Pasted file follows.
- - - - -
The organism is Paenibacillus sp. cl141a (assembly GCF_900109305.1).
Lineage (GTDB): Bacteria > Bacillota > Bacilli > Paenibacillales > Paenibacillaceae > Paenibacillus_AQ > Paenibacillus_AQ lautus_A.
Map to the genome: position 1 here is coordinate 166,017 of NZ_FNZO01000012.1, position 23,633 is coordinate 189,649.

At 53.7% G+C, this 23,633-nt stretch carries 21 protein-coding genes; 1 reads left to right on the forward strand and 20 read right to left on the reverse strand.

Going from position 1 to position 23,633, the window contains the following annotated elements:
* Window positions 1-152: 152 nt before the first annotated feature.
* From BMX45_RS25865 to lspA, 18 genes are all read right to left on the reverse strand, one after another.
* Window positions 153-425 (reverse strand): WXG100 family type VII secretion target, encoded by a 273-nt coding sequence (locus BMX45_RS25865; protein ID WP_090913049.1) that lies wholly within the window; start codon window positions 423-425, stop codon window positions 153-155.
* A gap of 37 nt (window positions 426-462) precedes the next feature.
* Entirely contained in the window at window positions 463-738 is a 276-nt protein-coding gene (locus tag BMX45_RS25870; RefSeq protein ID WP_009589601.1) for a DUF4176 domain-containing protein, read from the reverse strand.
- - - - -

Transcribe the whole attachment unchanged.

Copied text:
The organism is Paenibacillus sp. cl141a (assembly GCF_900109305.1).
Lineage (GTDB): Bacteria > Bacillota > Bacilli > Paenibacillales > Paenibacillaceae > Paenibacillus_AQ > Paenibacillus_AQ lautus_A.
Map to the genome: position 1 here is coordinate 166,017 of NZ_FNZO01000012.1, position 23,633 is coordinate 189,649.

At 53.7% G+C, this 23,633-nt stretch carries 21 protein-coding genes; 1 reads left to right on the forward strand and 20 read right to left on the reverse strand.

Going from position 1 to position 23,633, the window contains the following annotated elements:
* Window positions 1-152: 152 nt before the first annotated feature.
* From BMX45_RS25865 to lspA, 18 genes are all read right to left on the reverse strand, one after another.
* Window positions 153-425 (reverse strand): WXG100 family type VII secretion target, encoded by a 273-nt coding sequence (locus BMX45_RS25865; protein ID WP_090913049.1) that lies wholly within the window; start codon window positions 423-425, stop codon window positions 153-155.
* A gap of 37 nt (window positions 426-462) precedes the next feature.
* Entirely contained in the window at window positions 463-738 is a 276-nt protein-coding gene (locus tag BMX45_RS25870; RefSeq protein ID WP_009589601.1) for a DUF4176 domain-containing protein, read from the reverse strand.